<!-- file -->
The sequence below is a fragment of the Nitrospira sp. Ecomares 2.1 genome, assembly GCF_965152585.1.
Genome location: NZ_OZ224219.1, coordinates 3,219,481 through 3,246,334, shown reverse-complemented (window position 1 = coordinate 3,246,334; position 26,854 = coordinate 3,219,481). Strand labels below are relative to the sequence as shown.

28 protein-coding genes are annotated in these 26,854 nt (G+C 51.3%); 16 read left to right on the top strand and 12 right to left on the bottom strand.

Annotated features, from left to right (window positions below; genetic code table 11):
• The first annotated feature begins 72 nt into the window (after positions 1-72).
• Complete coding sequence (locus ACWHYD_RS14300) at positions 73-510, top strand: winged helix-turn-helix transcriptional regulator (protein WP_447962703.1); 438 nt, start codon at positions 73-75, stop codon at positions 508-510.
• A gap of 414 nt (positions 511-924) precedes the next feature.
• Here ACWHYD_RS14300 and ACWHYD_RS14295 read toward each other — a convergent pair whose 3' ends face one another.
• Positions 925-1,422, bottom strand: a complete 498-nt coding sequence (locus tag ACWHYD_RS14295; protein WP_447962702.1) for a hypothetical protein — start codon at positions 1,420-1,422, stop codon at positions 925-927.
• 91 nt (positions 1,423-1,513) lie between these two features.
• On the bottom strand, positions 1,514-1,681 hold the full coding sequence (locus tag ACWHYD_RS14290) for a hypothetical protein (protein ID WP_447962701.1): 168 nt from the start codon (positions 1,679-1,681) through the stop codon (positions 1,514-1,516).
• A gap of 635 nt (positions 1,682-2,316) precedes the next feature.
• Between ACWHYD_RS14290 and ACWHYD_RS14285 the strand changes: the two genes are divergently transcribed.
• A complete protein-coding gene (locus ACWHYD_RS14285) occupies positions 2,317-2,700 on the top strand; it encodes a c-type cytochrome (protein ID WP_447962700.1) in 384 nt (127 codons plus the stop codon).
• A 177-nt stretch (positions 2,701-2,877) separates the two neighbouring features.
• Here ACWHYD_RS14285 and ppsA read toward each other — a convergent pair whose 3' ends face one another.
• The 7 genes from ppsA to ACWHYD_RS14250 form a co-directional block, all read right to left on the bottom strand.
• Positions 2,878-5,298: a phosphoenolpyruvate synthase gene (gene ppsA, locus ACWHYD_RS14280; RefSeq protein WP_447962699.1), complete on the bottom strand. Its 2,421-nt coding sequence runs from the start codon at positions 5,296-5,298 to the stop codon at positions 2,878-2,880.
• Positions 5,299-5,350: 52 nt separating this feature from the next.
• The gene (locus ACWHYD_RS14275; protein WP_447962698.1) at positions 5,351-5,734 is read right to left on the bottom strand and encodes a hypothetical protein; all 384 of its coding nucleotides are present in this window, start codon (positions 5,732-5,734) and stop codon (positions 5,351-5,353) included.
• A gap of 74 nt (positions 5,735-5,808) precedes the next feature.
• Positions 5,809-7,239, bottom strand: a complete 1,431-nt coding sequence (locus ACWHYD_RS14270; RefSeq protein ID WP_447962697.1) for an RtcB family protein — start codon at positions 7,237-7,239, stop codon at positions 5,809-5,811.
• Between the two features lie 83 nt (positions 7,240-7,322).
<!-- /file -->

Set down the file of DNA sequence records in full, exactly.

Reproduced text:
The sequence below is a fragment of the Nitrospira sp. Ecomares 2.1 genome, assembly GCF_965152585.1.
Genome location: NZ_OZ224219.1, coordinates 3,219,481 through 3,246,334, shown reverse-complemented (window position 1 = coordinate 3,246,334; position 26,854 = coordinate 3,219,481). Strand labels below are relative to the sequence as shown.

28 protein-coding genes are annotated in these 26,854 nt (G+C 51.3%); 16 read left to right on the top strand and 12 right to left on the bottom strand.

Annotated features, from left to right (window positions below; genetic code table 11):
• The first annotated feature begins 72 nt into the window (after positions 1-72).
• Complete coding sequence (locus ACWHYD_RS14300) at positions 73-510, top strand: winged helix-turn-helix transcriptional regulator (protein WP_447962703.1); 438 nt, start codon at positions 73-75, stop codon at positions 508-510.
• A gap of 414 nt (positions 511-924) precedes the next feature.
• Here ACWHYD_RS14300 and ACWHYD_RS14295 read toward each other — a convergent pair whose 3' ends face one another.
• Positions 925-1,422, bottom strand: a complete 498-nt coding sequence (locus tag ACWHYD_RS14295; protein WP_447962702.1) for a hypothetical protein — start codon at positions 1,420-1,422, stop codon at positions 925-927.
• 91 nt (positions 1,423-1,513) lie between these two features.
• On the bottom strand, positions 1,514-1,681 hold the full coding sequence (locus tag ACWHYD_RS14290) for a hypothetical protein (protein ID WP_447962701.1): 168 nt from the start codon (positions 1,679-1,681) through the stop codon (positions 1,514-1,516).
• A gap of 635 nt (positions 1,682-2,316) precedes the next feature.
• Between ACWHYD_RS14290 and ACWHYD_RS14285 the strand changes: the two genes are divergently transcribed.
• A complete protein-coding gene (locus ACWHYD_RS14285) occupies positions 2,317-2,700 on the top strand; it encodes a c-type cytochrome (protein ID WP_447962700.1) in 384 nt (127 codons plus the stop codon).
• A 177-nt stretch (positions 2,701-2,877) separates the two neighbouring features.
• Here ACWHYD_RS14285 and ppsA read toward each other — a convergent pair whose 3' ends face one another.
• The 7 genes from ppsA to ACWHYD_RS14250 form a co-directional block, all read right to left on the bottom strand.
• Positions 2,878-5,298: a phosphoenolpyruvate synthase gene (gene ppsA, locus ACWHYD_RS14280; RefSeq protein WP_447962699.1), complete on the bottom strand. Its 2,421-nt coding sequence runs from the start codon at positions 5,296-5,298 to the stop codon at positions 2,878-2,880.
• Positions 5,299-5,350: 52 nt separating this feature from the next.
• The gene (locus ACWHYD_RS14275; protein WP_447962698.1) at positions 5,351-5,734 is read right to left on the bottom strand and encodes a hypothetical protein; all 384 of its coding nucleotides are present in this window, start codon (positions 5,732-5,734) and stop codon (positions 5,351-5,353) included.
• A gap of 74 nt (positions 5,735-5,808) precedes the next feature.
• Positions 5,809-7,239, bottom strand: a complete 1,431-nt coding sequence (locus ACWHYD_RS14270; RefSeq protein ID WP_447962697.1) for an RtcB family protein — start codon at positions 7,237-7,239, stop codon at positions 5,809-5,811.
• Between the two features lie 83 nt (positions 7,240-7,322).